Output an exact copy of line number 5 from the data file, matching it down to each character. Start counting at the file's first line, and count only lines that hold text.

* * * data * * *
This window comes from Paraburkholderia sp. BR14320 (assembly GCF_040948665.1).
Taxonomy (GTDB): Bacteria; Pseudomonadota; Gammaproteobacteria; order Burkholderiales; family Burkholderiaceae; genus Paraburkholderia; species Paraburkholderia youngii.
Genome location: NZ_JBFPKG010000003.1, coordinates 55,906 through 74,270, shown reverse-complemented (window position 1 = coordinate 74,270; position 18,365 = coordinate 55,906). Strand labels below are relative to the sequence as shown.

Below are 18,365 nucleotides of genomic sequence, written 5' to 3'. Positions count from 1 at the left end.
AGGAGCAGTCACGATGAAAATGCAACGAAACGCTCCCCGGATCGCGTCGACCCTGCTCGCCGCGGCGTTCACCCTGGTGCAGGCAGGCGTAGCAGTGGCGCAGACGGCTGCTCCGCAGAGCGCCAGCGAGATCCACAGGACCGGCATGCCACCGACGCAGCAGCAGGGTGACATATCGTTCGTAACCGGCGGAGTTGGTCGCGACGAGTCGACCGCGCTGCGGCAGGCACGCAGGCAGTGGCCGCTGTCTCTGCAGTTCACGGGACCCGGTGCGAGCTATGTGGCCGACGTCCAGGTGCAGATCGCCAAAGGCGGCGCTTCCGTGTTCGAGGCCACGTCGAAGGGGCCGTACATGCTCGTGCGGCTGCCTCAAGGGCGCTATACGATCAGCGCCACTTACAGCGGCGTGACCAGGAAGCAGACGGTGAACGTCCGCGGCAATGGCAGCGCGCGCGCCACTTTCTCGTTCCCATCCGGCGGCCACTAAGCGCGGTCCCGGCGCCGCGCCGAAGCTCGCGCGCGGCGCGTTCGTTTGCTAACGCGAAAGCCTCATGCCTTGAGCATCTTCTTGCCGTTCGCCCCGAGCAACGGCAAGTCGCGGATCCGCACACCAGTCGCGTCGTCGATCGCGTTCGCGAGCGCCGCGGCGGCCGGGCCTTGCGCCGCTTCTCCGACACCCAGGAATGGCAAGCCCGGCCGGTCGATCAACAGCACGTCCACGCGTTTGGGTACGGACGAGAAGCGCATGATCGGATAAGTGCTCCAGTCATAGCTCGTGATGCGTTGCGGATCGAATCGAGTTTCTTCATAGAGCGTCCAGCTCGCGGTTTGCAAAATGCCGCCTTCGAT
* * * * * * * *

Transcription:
AGGAGCAGTCACGATGAAAATGCAACGAAACGCTCCCCGGATCGCGTCGACCCTGCTCGCCGCGGCGTTCACCCTGGTGCAGGCAGGCGTAGCAGTGGCGCAGACGGCTGCTCCGCAGAGCGCCAGCGAGATCCACAGGACCGGCATGCCACCGACGCAGCAGCAGGGTGACATATCGTTCGTAACCGGCGGAGTTGGTCGCGACGAGTCGACCGCGCTGCGGCAGGCACGCAGGCAGTGGCCGCTGTCTCTGCAGTTCACGGGACCCGGTGCGAGCTATGTGGCCGACGTCCAGGTGCAGATCGCCAAAGGCGGCGCTTCCGTGTTCGAGGCCACGTCGAAGGGGCCGTACATGCTCGTGCGGCTGCCTCAAGGGCGCTATACGATCAGCGCCACTTACAGCGGCGTGACCAGGAAGCAGACGGTGAACGTCCGCGGCAATGGCAGCGCGCGCGCCACTTTCTCGTTCCCATCCGGCGGCCACTAAGCGCGGTCCCGGCGCCGCGCCGAAGCTCGCGCGCGGCGCGTTCGTTTGCTAACGCGAAAGCCTCATGCCTTGAGCATCTTCTTGCCGTTCGCCCCGAGCAACGGCAAGTCGCGGATCCGCACACCAGTCGCGTCGTCGATCGCGTTCGCGAGCGCCGCGGCGGCCGGGCCTTGCGCCGCTTCTCCGACACCCAGGAATGGCAAGCCCGGCCGGTCGATCAACAGCACGTCCACGCGTTTGGGTACGGACGAGAAGCGCATGATCGGATAAGTGCTCCAGTCATAGCTCGTGATGCGTTGCGGATCGAATCGAGTTTCTTCATAGAGCGTCCAGCTCGCGGTTTGCAAAATGCCGCCTTCGAT